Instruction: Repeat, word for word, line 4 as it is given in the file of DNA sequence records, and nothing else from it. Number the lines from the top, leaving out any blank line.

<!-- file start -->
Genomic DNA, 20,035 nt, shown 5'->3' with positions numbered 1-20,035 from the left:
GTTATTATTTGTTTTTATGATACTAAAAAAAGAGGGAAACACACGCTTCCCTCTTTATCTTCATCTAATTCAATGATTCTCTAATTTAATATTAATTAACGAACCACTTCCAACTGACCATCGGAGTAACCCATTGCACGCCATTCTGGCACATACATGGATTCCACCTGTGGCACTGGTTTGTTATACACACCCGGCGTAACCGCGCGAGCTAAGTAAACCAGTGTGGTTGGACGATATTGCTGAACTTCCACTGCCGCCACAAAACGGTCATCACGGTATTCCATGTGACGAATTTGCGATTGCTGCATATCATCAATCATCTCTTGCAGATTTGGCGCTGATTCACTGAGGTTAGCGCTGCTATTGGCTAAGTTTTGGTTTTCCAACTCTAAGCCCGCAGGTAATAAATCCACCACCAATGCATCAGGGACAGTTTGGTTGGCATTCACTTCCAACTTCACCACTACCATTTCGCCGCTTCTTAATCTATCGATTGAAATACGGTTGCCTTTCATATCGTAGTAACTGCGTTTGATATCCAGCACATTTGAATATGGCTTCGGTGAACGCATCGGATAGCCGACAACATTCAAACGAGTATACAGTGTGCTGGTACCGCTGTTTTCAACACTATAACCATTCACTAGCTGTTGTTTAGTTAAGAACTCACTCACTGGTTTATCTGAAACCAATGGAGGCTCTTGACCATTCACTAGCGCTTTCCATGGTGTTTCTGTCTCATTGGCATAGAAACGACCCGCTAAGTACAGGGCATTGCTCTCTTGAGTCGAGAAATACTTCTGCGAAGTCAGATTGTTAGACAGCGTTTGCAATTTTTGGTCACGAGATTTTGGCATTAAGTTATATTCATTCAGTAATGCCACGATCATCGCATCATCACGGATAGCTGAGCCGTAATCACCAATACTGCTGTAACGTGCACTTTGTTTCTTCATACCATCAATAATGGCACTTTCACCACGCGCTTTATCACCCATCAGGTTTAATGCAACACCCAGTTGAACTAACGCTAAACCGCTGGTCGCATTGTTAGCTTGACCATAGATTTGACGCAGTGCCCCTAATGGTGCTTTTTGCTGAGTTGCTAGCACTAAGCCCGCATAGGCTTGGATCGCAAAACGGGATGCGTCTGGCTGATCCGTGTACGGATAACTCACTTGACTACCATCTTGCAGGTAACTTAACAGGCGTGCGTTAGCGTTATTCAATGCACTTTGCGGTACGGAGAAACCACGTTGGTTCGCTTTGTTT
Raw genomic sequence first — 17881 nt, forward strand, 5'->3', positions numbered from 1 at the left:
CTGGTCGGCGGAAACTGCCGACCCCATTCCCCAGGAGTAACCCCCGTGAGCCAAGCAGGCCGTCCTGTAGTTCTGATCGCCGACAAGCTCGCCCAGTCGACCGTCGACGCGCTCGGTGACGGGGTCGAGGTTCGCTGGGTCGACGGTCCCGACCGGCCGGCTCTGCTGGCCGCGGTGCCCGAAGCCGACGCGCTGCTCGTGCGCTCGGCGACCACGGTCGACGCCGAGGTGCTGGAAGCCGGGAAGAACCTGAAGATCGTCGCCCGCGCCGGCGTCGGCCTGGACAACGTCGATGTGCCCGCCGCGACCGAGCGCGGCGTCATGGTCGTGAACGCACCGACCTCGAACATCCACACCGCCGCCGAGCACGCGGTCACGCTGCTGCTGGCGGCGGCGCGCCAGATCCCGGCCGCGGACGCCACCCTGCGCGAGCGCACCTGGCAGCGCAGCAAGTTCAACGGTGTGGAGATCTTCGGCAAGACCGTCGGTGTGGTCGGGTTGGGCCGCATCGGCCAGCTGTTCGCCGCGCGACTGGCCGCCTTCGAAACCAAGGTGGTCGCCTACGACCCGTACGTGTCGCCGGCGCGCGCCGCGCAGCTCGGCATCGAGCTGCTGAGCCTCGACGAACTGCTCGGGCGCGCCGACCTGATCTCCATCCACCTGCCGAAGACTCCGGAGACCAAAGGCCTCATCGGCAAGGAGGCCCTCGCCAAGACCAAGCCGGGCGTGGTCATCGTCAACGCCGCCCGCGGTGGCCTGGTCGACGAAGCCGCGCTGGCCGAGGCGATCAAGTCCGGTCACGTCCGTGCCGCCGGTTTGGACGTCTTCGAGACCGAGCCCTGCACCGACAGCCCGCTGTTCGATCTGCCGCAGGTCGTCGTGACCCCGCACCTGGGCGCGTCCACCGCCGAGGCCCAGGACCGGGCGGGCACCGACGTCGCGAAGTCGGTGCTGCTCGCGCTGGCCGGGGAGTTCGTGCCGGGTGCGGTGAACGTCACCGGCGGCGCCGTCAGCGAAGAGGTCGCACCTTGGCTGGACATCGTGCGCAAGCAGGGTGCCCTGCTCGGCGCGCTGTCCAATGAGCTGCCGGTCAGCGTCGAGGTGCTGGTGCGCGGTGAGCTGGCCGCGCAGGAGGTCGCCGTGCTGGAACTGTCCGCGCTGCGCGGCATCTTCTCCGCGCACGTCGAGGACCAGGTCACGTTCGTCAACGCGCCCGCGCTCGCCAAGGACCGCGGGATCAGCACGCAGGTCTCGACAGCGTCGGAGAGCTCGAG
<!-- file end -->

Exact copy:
CTGGTCGGCGGAAACTGCCGACCCCATTCCCCAGGAGTAACCCCCGTGAGCCAAGCAGGCCGTCCTGTAGTTCTGATCGCCGACAAGCTCGCCCAGTCGACCGTCGACGCGCTCGGTGACGGGGTCGAGGTTCGCTGGGTCGACGGTCCCGACCGGCCGGCTCTGCTGGCCGCGGTGCCCGAAGCCGACGCGCTGCTCGTGCGCTCGGCGACCACGGTCGACGCCGAGGTGCTGGAAGCCGGGAAGAACCTGAAGATCGTCGCCCGCGCCGGCGTCGGCCTGGACAACGTCGATGTGCCCGCCGCGACCGAGCGCGGCGTCATGGTCGTGAACGCACCGACCTCGAACATCCACACCGCCGCCGAGCACGCGGTCACGCTGCTGCTGGCGGCGGCGCGCCAGATCCCGGCCGCGGACGCCACCCTGCGCGAGCGCACCTGGCAGCGCAGCAAGTTCAACGGTGTGGAGATCTTCGGCAAGACCGTCGGTGTGGTCGGGTTGGGCCGCATCGGCCAGCTGTTCGCCGCGCGACTGGCCGCCTTCGAAACCAAGGTGGTCGCCTACGACCCGTACGTGTCGCCGGCGCGCGCCGCGCAGCTCGGCATCGAGCTGCTGAGCCTCGACGAACTGCTCGGGCGCGCCGACCTGATCTCCATCCACCTGCCGAAGACTCCGGAGACCAAAGGCCTCATCGGCAAGGAGGCCCTCGCCAAGACCAAGCCGGGCGTGGTCATCGTCAACGCCGCCCGCGGTGGCCTGGTCGACGAAGCCGCGCTGGCCGAGGCGATCAAGTCCGGTCACGTCCGTGCCGCCGGTTTGGACGTCTTCGAGACCGAGCCCTGCACCGACAGCCCGCTGTTCGATCTGCCGCAGGTCGTCGTGACCCCGCACCTGGGCGCGTCCACCGCCGAGGCCCAGGACCGGGCGGGCACCGACGTCGCGAAGTCGGTGCTGCTCGCGCTGGCCGGGGAGTTCGTGCCGGGTGCGGTGAACGTCACCGGCGGCGCCGTCAGCGAAGAGGTCGCACCTTGGCTGGACATCGTGCGCAAGCAGGGTGCCCTGCTCGGCGCGCTGTCCAATGAGCTGCCGGTCAGCGTCGAGGTGCTGGTGCGCGGTGAGCTGGCCGCGCAGGAGGTCGCCGTGCTGGAACTGTCCGCGCTGCGCGGCATCTTCTCCGCGCACGTCGAGGACCAGGTCACGTTCGTCAACGCGCCCGCGCTCGCCAAGGACCGCGGGATCAGCACGCAGGTCTCGACAGCGTCGGAGAGCTCGAG